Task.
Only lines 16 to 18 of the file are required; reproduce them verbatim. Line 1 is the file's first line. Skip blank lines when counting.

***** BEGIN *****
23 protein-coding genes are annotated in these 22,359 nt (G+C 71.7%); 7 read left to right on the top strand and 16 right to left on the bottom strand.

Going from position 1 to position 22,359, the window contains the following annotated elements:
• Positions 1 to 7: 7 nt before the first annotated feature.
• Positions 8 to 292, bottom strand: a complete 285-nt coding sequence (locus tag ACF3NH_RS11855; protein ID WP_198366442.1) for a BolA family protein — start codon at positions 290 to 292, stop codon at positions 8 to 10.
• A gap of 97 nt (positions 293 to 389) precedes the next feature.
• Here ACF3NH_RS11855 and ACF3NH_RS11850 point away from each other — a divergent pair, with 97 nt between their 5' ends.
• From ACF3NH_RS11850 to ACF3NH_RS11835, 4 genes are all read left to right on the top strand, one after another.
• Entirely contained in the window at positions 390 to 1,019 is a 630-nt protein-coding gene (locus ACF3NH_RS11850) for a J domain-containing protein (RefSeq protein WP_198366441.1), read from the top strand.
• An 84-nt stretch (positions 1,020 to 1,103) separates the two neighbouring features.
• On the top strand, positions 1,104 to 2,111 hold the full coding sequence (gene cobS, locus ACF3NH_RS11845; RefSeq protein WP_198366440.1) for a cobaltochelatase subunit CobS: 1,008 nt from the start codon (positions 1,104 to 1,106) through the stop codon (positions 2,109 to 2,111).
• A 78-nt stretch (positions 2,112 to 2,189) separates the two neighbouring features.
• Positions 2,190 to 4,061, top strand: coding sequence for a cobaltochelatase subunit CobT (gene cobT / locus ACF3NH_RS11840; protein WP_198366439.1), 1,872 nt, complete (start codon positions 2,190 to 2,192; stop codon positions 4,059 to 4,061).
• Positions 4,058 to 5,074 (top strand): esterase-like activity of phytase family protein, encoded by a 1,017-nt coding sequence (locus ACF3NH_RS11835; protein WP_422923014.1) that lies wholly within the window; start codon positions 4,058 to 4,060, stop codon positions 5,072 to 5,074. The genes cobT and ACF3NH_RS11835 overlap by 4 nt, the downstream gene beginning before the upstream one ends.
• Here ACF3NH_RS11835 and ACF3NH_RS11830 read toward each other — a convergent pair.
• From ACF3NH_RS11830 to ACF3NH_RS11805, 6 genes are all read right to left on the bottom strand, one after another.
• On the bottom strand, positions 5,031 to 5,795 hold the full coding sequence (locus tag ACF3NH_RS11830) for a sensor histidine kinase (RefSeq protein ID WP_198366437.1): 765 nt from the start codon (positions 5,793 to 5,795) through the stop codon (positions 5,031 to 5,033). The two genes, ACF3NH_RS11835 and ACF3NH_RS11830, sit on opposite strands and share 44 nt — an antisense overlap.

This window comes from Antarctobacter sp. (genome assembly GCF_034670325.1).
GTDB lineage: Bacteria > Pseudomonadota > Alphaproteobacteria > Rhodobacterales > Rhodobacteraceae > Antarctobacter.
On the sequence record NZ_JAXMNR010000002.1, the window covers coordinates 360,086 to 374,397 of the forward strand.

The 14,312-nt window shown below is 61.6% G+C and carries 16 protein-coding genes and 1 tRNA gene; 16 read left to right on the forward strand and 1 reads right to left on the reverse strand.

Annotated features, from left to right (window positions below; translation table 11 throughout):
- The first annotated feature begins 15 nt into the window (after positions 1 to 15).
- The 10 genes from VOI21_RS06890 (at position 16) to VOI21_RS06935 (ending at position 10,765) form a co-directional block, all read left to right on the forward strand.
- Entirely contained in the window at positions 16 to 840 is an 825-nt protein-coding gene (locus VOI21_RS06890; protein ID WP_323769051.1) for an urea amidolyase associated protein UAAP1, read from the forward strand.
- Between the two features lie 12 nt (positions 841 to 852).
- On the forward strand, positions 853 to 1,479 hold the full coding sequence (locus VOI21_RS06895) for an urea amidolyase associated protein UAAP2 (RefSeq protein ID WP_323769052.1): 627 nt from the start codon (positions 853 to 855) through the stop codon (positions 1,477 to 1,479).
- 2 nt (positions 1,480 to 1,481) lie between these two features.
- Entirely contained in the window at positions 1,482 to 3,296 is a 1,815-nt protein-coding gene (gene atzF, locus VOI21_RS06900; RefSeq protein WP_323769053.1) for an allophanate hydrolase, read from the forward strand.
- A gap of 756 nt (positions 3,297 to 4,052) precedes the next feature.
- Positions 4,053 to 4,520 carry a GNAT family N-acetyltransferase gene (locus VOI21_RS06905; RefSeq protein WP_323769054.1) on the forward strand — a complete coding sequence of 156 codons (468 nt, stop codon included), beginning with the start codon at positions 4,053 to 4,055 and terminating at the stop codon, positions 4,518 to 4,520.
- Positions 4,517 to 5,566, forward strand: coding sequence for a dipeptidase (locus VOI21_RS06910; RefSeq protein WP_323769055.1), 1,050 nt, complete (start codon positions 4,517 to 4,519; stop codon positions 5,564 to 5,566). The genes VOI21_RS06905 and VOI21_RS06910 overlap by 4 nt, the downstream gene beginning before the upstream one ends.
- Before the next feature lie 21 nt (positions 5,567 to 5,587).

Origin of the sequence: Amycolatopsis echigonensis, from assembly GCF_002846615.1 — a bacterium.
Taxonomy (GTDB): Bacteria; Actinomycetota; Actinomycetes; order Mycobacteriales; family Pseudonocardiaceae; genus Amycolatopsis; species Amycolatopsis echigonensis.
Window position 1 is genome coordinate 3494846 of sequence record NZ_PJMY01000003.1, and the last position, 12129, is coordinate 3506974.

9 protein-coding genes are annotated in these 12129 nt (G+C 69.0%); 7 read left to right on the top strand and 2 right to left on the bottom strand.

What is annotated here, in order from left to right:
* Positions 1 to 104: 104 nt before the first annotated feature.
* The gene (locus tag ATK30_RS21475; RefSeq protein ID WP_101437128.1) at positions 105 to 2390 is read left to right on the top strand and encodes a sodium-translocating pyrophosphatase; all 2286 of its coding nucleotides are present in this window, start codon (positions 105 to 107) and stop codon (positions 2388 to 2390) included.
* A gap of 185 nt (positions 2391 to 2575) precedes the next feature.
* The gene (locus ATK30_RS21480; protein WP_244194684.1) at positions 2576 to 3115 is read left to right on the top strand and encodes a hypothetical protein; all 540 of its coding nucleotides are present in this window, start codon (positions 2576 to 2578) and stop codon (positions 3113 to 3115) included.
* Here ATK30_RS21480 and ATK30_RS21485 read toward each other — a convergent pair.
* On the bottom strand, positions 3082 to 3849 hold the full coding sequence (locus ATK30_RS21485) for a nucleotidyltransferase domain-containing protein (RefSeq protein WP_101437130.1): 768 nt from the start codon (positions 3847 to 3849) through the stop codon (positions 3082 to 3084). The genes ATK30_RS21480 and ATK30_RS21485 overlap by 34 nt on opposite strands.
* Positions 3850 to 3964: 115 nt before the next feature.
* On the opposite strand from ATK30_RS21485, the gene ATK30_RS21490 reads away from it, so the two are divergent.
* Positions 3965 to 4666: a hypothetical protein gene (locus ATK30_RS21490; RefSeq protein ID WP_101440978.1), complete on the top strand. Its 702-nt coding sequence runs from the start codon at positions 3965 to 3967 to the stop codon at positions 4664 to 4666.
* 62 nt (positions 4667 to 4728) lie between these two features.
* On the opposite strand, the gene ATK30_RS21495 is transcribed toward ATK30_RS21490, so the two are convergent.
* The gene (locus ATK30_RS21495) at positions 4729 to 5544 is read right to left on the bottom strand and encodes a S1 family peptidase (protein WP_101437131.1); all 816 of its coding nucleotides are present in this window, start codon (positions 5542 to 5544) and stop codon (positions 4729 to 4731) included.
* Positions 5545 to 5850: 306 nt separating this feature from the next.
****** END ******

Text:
• On the bottom strand, positions 5,031 to 5,795 hold the full coding sequence (locus tag ACF3NH_RS11830) for a sensor histidine kinase (RefSeq protein ID WP_198366437.1): 765 nt from the start codon (positions 5,793 to 5,795) through the stop codon (positions 5,031 to 5,033). The two genes, ACF3NH_RS11835 and ACF3NH_RS11830, sit on opposite strands and share 44 nt — an antisense overlap.

This window comes from Antarctobacter sp. (genome assembly GCF_034670325.1).
GTDB lineage: Bacteria > Pseudomonadota > Alphaproteobacteria > Rhodobacterales > Rhodobacteraceae > Antarctobacter.